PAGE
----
Stewart’s compassion and lack of aggro tendencies — he’s even spoken out about how some of his old hits now seem inappropriate in the wake of #MeToo — could be used against him, though. For years, a rumor went around that the superstar had needed his stomach pumped one night, with mountains of semen being extracted. Stewart put the rumor to bed in his memoir — he claimed a publicist spread it to get back at him — but the fact that most people have heard this story connected to the “Da Ya Think I’m Sexy?” singer suggests how insidious this kind of thinking is. There was something profoundly unmacho about that song — so much so that Stewart had run the risk of having his masculinity and sexuality questioned.
The backlash to disco in its heyday — often fueled by homophobia and racism — took aim at Rod Stewart like it did so many other artists. The effects could even be physical: In Rod, Stewart talks about playing loud shows in the 1980s, which threatened to damage his voice. “I think this, too, in a way, was the legacy of ‘Da Ya Think I’m Sexy?’” he writes. “It was like: ‘We’ll show ‘em. We’re no disco pussies. We’re a rock ‘n’ roll band.’”
There have been dance remixes and sarcastic covers of “Da Ya Think I’m Sexy?” — the most memorable of the latter came from the industrial rock group Revolting Cocks, who gained some notoriety in the early 1990s for their version. In the video, you can see the band toying with the original’s notion of sexiness, juxtaposing attractive strippers with unsettling images of skeletons and ghoulish figures. Stewart’s playful innocence was transformed into a kinky nightmare.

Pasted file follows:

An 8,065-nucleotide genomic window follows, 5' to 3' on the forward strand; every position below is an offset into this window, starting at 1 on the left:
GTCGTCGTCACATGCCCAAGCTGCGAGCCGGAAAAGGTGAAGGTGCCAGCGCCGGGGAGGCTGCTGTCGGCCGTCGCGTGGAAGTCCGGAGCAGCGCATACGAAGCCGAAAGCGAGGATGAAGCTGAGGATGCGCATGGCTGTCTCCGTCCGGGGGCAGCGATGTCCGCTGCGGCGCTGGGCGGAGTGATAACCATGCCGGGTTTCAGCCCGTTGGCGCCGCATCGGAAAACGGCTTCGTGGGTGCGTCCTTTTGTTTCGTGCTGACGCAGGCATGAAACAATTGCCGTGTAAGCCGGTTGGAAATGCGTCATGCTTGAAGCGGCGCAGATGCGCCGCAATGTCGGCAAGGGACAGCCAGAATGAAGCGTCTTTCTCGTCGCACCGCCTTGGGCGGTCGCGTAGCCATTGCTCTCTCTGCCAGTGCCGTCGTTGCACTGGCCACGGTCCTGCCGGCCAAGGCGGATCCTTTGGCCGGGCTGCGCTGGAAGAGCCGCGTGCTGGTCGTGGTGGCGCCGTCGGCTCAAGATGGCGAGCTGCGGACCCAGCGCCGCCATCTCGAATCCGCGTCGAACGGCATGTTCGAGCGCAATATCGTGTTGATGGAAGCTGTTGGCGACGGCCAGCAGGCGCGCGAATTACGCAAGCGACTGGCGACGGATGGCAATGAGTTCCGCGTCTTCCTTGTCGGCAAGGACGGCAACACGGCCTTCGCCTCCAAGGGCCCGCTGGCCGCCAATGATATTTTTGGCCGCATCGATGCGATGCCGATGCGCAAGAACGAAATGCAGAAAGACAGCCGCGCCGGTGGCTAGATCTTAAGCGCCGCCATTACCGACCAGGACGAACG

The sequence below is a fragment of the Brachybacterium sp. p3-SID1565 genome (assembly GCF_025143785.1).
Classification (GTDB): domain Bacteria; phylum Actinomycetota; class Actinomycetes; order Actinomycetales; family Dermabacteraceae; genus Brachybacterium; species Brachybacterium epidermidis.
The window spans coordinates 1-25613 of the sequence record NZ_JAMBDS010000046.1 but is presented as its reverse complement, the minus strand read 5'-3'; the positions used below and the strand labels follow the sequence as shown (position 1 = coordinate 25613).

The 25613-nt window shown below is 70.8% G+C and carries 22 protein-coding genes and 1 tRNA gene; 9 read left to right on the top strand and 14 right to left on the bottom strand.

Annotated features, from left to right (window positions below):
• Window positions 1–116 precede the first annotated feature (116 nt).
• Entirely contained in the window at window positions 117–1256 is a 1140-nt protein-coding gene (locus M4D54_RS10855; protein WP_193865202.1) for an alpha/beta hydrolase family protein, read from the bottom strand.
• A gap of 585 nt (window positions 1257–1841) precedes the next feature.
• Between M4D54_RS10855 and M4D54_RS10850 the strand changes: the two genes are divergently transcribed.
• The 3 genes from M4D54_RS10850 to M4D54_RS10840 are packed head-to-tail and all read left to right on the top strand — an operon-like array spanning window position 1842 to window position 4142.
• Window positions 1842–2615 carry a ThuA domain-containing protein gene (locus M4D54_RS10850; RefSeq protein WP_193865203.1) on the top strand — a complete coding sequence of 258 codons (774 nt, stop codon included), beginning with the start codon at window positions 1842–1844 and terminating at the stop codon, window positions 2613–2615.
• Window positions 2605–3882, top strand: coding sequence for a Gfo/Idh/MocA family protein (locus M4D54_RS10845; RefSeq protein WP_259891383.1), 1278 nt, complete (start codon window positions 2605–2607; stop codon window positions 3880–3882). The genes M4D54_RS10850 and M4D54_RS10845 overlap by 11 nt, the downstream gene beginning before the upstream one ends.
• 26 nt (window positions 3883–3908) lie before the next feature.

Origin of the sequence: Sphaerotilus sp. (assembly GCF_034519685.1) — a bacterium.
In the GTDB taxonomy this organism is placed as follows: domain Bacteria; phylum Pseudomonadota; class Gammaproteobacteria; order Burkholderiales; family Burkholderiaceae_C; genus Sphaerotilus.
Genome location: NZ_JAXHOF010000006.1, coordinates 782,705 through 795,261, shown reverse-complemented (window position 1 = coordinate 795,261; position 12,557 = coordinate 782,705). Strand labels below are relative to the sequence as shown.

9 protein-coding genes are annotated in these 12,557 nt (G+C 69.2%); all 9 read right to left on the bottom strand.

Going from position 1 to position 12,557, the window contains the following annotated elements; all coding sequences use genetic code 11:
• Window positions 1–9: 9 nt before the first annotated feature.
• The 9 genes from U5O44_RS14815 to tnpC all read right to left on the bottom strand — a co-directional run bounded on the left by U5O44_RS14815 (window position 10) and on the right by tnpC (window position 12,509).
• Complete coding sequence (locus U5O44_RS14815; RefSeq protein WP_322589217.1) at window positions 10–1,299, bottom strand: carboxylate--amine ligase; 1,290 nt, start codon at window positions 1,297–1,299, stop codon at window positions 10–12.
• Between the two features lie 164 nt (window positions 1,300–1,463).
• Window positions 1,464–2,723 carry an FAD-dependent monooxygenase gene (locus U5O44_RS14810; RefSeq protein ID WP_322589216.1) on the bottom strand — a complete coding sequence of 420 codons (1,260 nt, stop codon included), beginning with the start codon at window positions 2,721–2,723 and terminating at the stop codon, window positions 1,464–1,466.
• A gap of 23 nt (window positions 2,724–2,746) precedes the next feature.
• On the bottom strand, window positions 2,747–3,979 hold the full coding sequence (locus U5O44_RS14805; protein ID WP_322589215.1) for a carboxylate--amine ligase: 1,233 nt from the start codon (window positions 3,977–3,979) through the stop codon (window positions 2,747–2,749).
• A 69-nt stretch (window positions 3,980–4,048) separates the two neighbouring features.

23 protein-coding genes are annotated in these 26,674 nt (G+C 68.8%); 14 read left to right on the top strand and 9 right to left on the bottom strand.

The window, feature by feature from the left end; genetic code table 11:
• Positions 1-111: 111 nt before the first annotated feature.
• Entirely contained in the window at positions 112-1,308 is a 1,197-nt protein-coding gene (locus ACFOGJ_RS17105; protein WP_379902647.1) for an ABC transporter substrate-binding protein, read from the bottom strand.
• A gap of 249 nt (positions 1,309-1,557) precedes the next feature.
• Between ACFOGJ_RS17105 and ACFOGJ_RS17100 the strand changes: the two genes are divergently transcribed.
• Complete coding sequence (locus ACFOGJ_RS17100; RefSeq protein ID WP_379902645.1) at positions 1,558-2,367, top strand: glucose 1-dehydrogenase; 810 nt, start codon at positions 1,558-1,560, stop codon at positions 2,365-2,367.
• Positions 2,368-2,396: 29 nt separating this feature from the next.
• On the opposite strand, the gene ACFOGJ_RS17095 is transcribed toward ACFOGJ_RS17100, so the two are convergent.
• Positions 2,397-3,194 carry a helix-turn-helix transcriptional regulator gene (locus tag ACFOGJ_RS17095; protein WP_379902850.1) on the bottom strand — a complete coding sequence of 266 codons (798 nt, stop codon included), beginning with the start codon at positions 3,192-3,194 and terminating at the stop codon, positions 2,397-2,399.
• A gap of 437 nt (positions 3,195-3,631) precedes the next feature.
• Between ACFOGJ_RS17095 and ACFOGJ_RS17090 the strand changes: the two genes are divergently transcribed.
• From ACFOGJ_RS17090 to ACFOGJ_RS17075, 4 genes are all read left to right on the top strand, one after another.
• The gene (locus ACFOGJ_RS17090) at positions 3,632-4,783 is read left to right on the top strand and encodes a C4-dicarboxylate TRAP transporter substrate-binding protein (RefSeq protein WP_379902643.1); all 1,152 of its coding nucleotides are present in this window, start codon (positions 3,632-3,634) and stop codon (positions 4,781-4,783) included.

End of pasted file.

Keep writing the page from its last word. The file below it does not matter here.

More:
A cover like Revolting Cocks’ was very 1990s, a decade steeped in irony. The band wanted you to know that they knew the original was lame, so they double-underlined their disdain at every moment, signaling that you and they were on the same page. Their take is good for a laugh, but as is often the case with snarky redos, it doesn’t actually cut the original down to size. If anything, their version only amplifies what’s so bulletproof about Stewart’s song. On the one hand, “Da Ya Think I’m Sexy?” is a very silly song — maybe he really did intend it as a spoof, although in my heart of hearts I don’t believe it. (From the start of his career, Stewart has always been a pretty faithful interpretive singer, whether it was a Bob Dylan tune or, more recently, his series of Great American Songbook albums.) But on the other, Stewart tackled disco with the gusto he attacked every other genre. The song’s so boisterous because he took its underlying emotions and giddy sense of liberation so seriously.
That’s probably why the song still works on fans. If you go to Spotify right now, “Da Ya Think I’m Sexy?” is Stewart’s most popular track. In 2015, The Quietus’ Chris Roberts mentioned to him how the song is now largely thought of fondly, not like back in the late 1970s when it was widely derided. “That and a few other songs seem to sum up that whole disco era now,” Stewart replied, surely quite pleased. “People love it. I do it every night [on stage]. They absolutely love it, so I had the last laugh. It’s not about me. It’s a character in a story.”
And while that may be true, I think part of the song’s lasting appeal is that we do sorta think it’s about Rod Stewart. It may chronicle the saga of two people hoping to hook up, but it took Stewart’s imagination to synthesize that feeling of lust at first sight. “Da Ya Think I’m Sexy?” has a happy ending — the strangers wake up the next morning, “neither one’s complaining” — and there’s hope that maybe these two might have a future. You have to wonder how many men, in their most intense moment of insecurity around someone they liked, tried taking a page from Stewart’s playbook.
Fellas, he’s been bringing sexy back for decades.